A sea change has been witnessed in the functioning of the Defence Ministry for some time, now. The best reflection of the changed environment is the new Defence Procurement Procedure (DPP) 2016. Brig Sunil Gokhale analyses the new parameters that DPP 2016 enunciates and is of the opinion that the Indian Defence Industry has a level playing field now to conduct its business now. There are improvements possible and unfinished jobs yet like defining the Strategic Partnership model. Hopefully, these will be addressed, shortly. The author sums up his assessments by suggesting catalysts to boost defence production.
Make In India – Defence Manufacturing: How Defence Procurement Policy (DPP) 2016 Helps
Speaking at an event organised by the ASSOCHAM in May 2015, the former President of India Dr Abdul Kalam, Bharat Ratna, had spelled out a vision for an Indian Military Industry Complex (MIC), which would not only be capable to meet India’s requirements of weapon systems but also attain world class standards, thus putting it in the league of major arms exporter nations.
Recent Policy Measures to Promote Defence Industry
The BJP-led NDA government which came to power in May 2014, apparently endorses the late President’s vision and is actively pursuing it as evidenced by a slew of policy measures announced and implemented so far. Some of the most striking ones being:
- Raising the foreign direct investment (FDI) limit in the defence sector to 49 %, from the earlier 26 %, as also easing the procedure by allowing FDI up to 49 % under the automatic route and beyond that through the Foreign Investment Promotion Board’s approval. The government also did away with the earlier requirement of mandatory permission from the Cabinet Committee on Security (CCS) beyond 49 %.
- Simplifying the procedure for grant of industrial licenses, as also increasing the validity period of industrial licenses for the defence sector industries, by raising it to15 years, from the earlier seven years period, which is further extendable to 18 years from the earlier extendable limit of 10 years.
- Creating an even playing field for the private and public sector, by also extending allowance for Exchange Rate Variation (ERV) to the private sector, making all Indian industries (public and private) subject to the same kind of excise and custom duty levies. Further, the private sector industry can also receive ‘Maintenance Transfer of Technology (MToT)’ in ‘Buy (Global)’ cases.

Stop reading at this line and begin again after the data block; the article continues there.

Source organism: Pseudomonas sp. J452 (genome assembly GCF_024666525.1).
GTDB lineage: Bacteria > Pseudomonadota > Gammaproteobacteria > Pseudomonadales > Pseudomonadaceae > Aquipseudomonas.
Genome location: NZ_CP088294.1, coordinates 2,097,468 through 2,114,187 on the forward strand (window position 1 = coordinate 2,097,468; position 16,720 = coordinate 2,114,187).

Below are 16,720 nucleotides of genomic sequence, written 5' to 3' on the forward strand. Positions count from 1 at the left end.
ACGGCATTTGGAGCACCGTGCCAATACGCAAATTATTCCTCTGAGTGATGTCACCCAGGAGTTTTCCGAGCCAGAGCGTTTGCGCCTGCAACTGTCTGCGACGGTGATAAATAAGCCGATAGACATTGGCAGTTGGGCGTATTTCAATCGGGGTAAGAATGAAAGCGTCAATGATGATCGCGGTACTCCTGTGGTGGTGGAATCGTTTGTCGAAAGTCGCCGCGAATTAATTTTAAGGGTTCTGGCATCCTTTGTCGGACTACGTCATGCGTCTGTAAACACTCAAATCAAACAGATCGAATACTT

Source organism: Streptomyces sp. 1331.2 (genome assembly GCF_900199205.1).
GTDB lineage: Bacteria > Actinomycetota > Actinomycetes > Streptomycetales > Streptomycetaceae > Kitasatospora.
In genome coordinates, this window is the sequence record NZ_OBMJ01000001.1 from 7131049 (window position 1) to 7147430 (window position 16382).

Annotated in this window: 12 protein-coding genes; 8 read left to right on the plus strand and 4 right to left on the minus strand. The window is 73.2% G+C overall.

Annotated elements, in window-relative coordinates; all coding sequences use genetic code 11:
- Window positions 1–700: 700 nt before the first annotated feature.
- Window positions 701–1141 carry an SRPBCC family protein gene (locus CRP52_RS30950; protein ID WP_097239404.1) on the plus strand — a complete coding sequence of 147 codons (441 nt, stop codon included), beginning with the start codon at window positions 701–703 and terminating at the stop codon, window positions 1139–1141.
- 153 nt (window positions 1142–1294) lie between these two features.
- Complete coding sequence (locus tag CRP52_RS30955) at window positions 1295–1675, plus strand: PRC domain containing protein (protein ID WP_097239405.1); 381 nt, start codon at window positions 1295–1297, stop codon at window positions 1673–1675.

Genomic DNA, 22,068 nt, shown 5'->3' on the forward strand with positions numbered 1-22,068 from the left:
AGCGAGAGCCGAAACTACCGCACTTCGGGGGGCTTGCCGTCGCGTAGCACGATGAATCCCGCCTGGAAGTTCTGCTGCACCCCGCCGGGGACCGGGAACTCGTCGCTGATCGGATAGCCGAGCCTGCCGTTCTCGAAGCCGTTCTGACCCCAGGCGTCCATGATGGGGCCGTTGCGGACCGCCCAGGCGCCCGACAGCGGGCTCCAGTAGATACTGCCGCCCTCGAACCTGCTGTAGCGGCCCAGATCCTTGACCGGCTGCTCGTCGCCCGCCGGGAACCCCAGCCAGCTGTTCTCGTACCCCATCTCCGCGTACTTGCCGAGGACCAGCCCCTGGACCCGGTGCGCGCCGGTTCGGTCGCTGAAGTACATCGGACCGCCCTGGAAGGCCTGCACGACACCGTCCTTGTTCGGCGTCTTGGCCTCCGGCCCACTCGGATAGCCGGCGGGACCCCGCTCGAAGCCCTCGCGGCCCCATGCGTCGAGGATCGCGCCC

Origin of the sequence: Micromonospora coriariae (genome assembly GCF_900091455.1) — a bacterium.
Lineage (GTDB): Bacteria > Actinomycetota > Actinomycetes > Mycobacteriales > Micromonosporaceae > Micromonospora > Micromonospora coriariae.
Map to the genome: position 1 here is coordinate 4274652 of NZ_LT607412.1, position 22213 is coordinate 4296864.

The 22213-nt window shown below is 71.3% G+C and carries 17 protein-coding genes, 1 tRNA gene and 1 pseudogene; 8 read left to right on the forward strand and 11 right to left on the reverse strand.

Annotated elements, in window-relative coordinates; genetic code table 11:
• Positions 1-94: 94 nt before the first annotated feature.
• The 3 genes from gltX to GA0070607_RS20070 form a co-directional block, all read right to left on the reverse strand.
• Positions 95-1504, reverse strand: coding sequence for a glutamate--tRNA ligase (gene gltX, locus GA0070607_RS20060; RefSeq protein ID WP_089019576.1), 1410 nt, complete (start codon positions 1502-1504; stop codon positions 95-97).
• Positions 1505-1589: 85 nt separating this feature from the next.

- Preference to Buy Indian–Indigenously Designed, Developed and Manufactured- categorised as ‘Buy (Indian-IDDM), ‘Buy (Indian)’, ‘Buy & Make (Indian)’ & ‘Make’ categories of acquisition over ‘Buy (Global)’ category, thereby giving preference to Indian industry in procurement.
- Defence Exports Strategy has been formulated and is put in public domain. The Standard Operating Procedure for issuing NOC for export of military stores has been simplified and the process for issuing NOC has been made online.
Make in India & DPP 2016
While the above measures are basically supportive in nature, two other enabling initiatives of the government reflect major attitudinal changes of the government leadership and the bureaucracy towards industrial development. In tandem, these will help accelerate the build up of the Indian MIC like never before. These changes are, firstly, making defence manufacturing the prime driver in the ‘Make in India’ initiative to transform India into a manufacturing powerhouse, with an ambitious target of increasing the share of manufacturing output from the current 16 % to 25 % of GDP by 2025. Secondly, the release of the latest version of the DPP 2016 on 30 March 2016, applicable with effect 01 April 2016, which has been tailored to boost the government’s ‘Make in India’ initiative in the defence sector. It also improves the defence procurement process in order to make it more efficient and accountable towards meeting the needs of the armed forces. DPP 2016 is as yet a work in progress, certain important aspects such as a new chapter on the Strategic Partners, and a few appendices and annexure are yet to be notified. Among the many changes incorporated in DPP 2016 so far, two of the changes likely to initiate a paradigm shift in promoting indigenous manufacturing are as follows:
- Introduction of a New Procurement Category: Addition of a new category called ‘Buy (Indian-IDDM)’ and placed on the top of the existing five, arranged in a decreasing order of priority: ‘Buy (Indian)’, ‘Buy and Make (Indian)’, ‘Make’, ‘Buy and Make’, and ‘Buy (Global)’. The products to be procured under Buy (Indian-IDDM) category will be required to have a minimum of 40 per cent indigenous content if these are designed, developed and manufactured indigenously. If the product is not designed and developed indigenously, it will be required to have a minimum of 60 per cent indigenous content. The intent thus is clearly to promote in-house design capacity (thus creating Indian IPR) and promote indigenous manufacturing, the two critical aspects, which, would lead to a robust growth in the capability, efficiency and output of India’s MIC and take the nation closer to the goal of self-reliance.